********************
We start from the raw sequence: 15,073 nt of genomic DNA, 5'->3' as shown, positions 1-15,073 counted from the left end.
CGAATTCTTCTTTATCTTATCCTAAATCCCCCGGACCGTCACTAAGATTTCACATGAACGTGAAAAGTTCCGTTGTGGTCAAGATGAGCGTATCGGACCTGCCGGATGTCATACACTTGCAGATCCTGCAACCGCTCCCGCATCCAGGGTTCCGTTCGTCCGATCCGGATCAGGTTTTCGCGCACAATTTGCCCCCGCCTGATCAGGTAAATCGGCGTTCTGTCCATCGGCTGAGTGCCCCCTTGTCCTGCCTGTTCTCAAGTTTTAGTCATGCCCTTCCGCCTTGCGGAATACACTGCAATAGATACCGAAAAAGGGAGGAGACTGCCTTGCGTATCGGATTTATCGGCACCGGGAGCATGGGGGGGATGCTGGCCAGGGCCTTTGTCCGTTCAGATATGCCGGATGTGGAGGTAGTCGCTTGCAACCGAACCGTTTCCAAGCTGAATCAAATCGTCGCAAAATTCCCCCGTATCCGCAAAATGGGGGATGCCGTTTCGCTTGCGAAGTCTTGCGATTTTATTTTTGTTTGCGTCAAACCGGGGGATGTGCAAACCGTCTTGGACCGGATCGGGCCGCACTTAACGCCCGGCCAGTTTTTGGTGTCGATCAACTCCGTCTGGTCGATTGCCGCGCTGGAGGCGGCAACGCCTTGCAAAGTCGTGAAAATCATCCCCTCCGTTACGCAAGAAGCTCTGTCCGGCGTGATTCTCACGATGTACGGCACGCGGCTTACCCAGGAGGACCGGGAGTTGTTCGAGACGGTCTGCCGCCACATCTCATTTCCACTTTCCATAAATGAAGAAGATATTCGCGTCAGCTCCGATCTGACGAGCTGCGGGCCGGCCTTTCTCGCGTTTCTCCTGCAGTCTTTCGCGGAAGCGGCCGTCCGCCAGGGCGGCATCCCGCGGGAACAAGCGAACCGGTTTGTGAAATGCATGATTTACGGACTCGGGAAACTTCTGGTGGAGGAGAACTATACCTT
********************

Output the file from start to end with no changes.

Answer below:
We start from the raw sequence: 15,073 nt of genomic DNA, 5'->3' as shown, positions 1-15,073 counted from the left end.
CGAATTCTTCTTTATCTTATCCTAAATCCCCCGGACCGTCACTAAGATTTCACATGAACGTGAAAAGTTCCGTTGTGGTCAAGATGAGCGTATCGGACCTGCCGGATGTCATACACTTGCAGATCCTGCAACCGCTCCCGCATCCAGGGTTCCGTTCGTCCGATCCGGATCAGGTTTTCGCGCACAATTTGCCCCCGCCTGATCAGGTAAATCGGCGTTCTGTCCATCGGCTGAGTGCCCCCTTGTCCTGCCTGTTCTCAAGTTTTAGTCATGCCCTTCCGCCTTGCGGAATACACTGCAATAGATACCGAAAAAGGGAGGAGACTGCCTTGCGTATCGGATTTATCGGCACCGGGAGCATGGGGGGGATGCTGGCCAGGGCCTTTGTCCGTTCAGATATGCCGGATGTGGAGGTAGTCGCTTGCAACCGAACCGTTTCCAAGCTGAATCAAATCGTCGCAAAATTCCCCCGTATCCGCAAAATGGGGGATGCCGTTTCGCTTGCGAAGTCTTGCGATTTTATTTTTGTTTGCGTCAAACCGGGGGATGTGCAAACCGTCTTGGACCGGATCGGGCCGCACTTAACGCCCGGCCAGTTTTTGGTGTCGATCAACTCCGTCTGGTCGATTGCCGCGCTGGAGGCGGCAACGCCTTGCAAAGTCGTGAAAATCATCCCCTCCGTTACGCAAGAAGCTCTGTCCGGCGTGATTCTCACGATGTACGGCACGCGGCTTACCCAGGAGGACCGGGAGTTGTTCGAGACGGTCTGCCGCCACATCTCATTTCCACTTTCCATAAATGAAGAAGATATTCGCGTCAGCTCCGATCTGACGAGCTGCGGGCCGGCCTTTCTCGCGTTTCTCCTGCAGTCTTTCGCGGAAGCGGCCGTCCGCCAGGGCGGCATCCCGCGGGAACAAGCGAACCGGTTTGTGAAATGCATGATTTACGGACTCGGGAAACTTCTGGTGGAGGAGAACTATACCTT